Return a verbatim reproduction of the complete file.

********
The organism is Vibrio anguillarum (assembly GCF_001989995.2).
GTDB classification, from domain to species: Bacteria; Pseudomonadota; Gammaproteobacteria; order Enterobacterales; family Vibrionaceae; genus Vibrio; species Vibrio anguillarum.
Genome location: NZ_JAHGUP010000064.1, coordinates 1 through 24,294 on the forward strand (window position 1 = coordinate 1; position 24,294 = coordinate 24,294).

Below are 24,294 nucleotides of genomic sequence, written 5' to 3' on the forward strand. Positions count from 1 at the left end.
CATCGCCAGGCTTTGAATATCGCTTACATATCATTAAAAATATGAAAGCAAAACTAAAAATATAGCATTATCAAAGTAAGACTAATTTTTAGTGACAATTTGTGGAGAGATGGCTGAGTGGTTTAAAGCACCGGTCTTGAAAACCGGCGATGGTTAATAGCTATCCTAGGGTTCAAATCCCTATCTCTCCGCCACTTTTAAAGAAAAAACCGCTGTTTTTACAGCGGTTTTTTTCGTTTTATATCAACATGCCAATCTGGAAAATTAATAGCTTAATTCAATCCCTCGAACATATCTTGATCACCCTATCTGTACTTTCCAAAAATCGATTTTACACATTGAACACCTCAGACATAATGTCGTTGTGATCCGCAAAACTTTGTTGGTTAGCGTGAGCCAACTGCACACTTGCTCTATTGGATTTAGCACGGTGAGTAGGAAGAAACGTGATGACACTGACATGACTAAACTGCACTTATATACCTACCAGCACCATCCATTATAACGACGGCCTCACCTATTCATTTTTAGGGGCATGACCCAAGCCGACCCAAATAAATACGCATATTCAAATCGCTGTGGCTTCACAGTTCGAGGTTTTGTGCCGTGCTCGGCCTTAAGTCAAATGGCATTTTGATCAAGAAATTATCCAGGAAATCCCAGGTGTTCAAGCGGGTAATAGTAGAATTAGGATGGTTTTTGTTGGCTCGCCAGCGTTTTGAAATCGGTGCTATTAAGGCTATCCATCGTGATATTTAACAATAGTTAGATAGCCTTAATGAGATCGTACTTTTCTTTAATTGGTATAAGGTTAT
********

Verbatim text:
The organism is Vibrio anguillarum (assembly GCF_001989995.2).
GTDB classification, from domain to species: Bacteria; Pseudomonadota; Gammaproteobacteria; order Enterobacterales; family Vibrionaceae; genus Vibrio; species Vibrio anguillarum.
Genome location: NZ_JAHGUP010000064.1, coordinates 1 through 24,294 on the forward strand (window position 1 = coordinate 1; position 24,294 = coordinate 24,294).

Below are 24,294 nucleotides of genomic sequence, written 5' to 3' on the forward strand. Positions count from 1 at the left end.
CATCGCCAGGCTTTGAATATCGCTTACATATCATTAAAAATATGAAAGCAAAACTAAAAATATAGCATTATCAAAGTAAGACTAATTTTTAGTGACAATTTGTGGAGAGATGGCTGAGTGGTTTAAAGCACCGGTCTTGAAAACCGGCGATGGTTAATAGCTATCCTAGGGTTCAAATCCCTATCTCTCCGCCACTTTTAAAGAAAAAACCGCTGTTTTTACAGCGGTTTTTTTCGTTTTATATCAACATGCCAATCTGGAAAATTAATAGCTTAATTCAATCCCTCGAACATATCTTGATCACCCTATCTGTACTTTCCAAAAATCGATTTTACACATTGAACACCTCAGACATAATGTCGTTGTGATCCGCAAAACTTTGTTGGTTAGCGTGAGCCAACTGCACACTTGCTCTATTGGATTTAGCACGGTGAGTAGGAAGAAACGTGATGACACTGACATGACTAAACTGCACTTATATACCTACCAGCACCATCCATTATAACGACGGCCTCACCTATTCATTTTTAGGGGCATGACCCAAGCCGACCCAAATAAATACGCATATTCAAATCGCTGTGGCTTCACAGTTCGAGGTTTTGTGCCGTGCTCGGCCTTAAGTCAAATGGCATTTTGATCAAGAAATTATCCAGGAAATCCCAGGTGTTCAAGCGGGTAATAGTAGAATTAGGATGGTTTTTGTTGGCTCGCCAGCGTTTTGAAATCGGTGCTATTAAGGCTATCCATCGTGATATTTAACAATAGTTAGATAGCCTTAATGAGATCGTACTTTTCTTTAATTGGTATAAGGTTAT